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J Biol Chem. 2018 May 11;293(19):7160-7175. doi: 10.1074/jbc.RA117.000678. Epub 2018 Mar 22.

The BRD3 ET domain recognizes a short peptide motif through a mechanism that is conserved across chromatin remodelers and transcriptional regulators.

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From the School of Life and Environmental Sciences, University of Sydney New South Wales 2006, Australia.
the Division of Hematology, Children's Hospital of Philadelphia, and the Perelman School of Medicine, University of Pennsylvania, Philadelphia, Pennsylvania 19104.
the Department of Biochemistry, University of Otago, Dunedin 9016, New Zealand, and.
the Cold Spring Harbor Laboratory, Cold Spring Harbor, New York 11724.
From the School of Life and Environmental Sciences, University of Sydney New South Wales 2006, Australia,


Members of the bromodomain and extra-terminal domain (BET) family of proteins (bromodomain-containing (BRD) 2, 3, 4, and T) are widely expressed and highly conserved regulators of gene expression in eukaryotes. These proteins have been intimately linked to human disease, and more than a dozen clinical trials are currently underway to test BET-protein inhibitors as modulators of cancer. However, although it is clear that these proteins use their bromodomains to bind both histones and transcription factors bearing acetylated lysine residues, the molecular mechanisms by which BET family proteins regulate gene expression are not well defined. In particular, the functions of the other domains such as the ET domain have been less extensively studied. Here, we examine the properties of the ET domain of BRD3 as a protein/protein interaction module. Using a combination of pulldown and biophysical assays, we demonstrate that BRD3 binds to a range of chromatin-remodeling complexes, including the NuRD, BAF, and INO80 complexes, via a short linear "KIKL" motif in one of the complex subunits. NMR-based structural analysis revealed that, surprisingly, this mode of interaction is shared by the AF9 and ENL transcriptional coregulators that contain an acetyl-lysine-binding YEATS domain and regulate transcriptional elongation. This observation establishes a functional commonality between these two families of cancer-related transcriptional regulators. In summary, our data provide insight into the mechanisms by which BET family proteins might link chromatin acetylation to transcriptional outcomes and uncover an unexpected functional similarity between BET and YEATS family proteins.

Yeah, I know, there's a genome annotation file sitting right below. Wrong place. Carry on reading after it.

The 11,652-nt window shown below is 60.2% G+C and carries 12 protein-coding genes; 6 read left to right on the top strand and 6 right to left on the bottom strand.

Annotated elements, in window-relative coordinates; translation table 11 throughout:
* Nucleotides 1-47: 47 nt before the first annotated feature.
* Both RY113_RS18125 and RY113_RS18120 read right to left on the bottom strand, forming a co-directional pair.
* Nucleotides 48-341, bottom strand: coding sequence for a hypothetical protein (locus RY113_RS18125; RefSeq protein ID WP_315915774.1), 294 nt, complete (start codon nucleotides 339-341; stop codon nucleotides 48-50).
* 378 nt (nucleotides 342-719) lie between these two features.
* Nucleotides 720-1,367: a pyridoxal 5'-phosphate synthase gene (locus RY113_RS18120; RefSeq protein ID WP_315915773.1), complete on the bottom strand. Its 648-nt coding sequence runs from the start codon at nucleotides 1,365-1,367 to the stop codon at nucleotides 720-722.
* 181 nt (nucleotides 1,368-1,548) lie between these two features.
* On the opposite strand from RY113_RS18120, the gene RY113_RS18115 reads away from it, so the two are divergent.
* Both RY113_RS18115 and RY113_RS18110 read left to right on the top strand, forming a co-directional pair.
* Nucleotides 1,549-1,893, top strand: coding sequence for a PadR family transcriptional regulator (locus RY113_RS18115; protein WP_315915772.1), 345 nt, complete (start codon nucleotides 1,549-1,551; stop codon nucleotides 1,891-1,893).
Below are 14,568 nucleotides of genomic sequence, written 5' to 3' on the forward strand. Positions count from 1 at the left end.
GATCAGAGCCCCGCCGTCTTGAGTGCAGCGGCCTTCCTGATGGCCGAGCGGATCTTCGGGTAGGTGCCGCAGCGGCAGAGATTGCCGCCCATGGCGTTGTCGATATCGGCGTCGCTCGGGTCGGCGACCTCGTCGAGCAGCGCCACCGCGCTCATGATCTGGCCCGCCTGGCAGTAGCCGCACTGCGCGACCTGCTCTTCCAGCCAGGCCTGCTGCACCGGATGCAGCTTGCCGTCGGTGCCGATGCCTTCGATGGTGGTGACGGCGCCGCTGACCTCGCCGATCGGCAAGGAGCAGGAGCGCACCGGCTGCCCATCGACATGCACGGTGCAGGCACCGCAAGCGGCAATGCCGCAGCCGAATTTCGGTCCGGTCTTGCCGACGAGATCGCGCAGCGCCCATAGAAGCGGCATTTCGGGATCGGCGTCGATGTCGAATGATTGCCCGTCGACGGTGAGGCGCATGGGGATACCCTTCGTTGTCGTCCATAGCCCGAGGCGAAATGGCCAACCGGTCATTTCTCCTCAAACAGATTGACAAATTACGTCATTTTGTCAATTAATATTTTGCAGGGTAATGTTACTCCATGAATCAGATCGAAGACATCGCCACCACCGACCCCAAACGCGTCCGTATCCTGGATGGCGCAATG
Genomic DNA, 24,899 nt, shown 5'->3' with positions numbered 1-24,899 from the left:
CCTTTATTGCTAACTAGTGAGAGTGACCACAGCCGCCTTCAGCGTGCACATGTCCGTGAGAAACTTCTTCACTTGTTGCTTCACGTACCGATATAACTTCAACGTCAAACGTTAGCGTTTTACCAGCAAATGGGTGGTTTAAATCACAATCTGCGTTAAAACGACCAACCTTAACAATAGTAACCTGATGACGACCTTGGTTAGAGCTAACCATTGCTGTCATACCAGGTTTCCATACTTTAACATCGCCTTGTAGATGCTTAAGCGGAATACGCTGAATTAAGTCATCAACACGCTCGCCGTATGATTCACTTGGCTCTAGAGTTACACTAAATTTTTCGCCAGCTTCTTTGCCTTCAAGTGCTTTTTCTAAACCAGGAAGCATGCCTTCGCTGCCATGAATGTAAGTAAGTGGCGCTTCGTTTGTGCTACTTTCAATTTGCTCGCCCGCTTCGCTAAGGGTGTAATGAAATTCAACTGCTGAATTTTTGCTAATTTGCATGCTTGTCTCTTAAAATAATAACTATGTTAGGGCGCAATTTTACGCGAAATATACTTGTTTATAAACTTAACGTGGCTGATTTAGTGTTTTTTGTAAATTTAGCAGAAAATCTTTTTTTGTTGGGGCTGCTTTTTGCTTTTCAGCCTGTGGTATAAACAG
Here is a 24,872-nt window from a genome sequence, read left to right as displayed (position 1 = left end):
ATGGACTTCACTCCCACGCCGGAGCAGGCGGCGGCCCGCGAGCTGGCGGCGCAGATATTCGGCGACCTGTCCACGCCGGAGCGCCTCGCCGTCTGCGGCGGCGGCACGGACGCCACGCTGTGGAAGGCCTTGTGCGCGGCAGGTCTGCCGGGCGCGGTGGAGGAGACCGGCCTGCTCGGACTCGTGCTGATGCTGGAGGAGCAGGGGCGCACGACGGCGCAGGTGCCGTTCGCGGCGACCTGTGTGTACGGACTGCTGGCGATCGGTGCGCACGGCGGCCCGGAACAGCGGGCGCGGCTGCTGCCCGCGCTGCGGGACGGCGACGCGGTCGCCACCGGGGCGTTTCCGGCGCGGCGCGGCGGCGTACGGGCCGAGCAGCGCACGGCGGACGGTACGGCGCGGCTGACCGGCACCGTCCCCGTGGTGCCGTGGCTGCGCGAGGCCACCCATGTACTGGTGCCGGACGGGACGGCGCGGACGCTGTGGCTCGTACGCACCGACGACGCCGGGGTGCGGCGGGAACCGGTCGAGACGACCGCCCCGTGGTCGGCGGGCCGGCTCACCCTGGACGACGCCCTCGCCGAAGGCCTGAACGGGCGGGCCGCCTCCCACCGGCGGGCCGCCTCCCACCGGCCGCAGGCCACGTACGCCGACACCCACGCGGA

AF9; BET family proteins; acetylation; bromodomain; extraterminal domain; nuclear magnetic resonance (NMR); protein structure; protein/protein interaction; transcriptional coactivator

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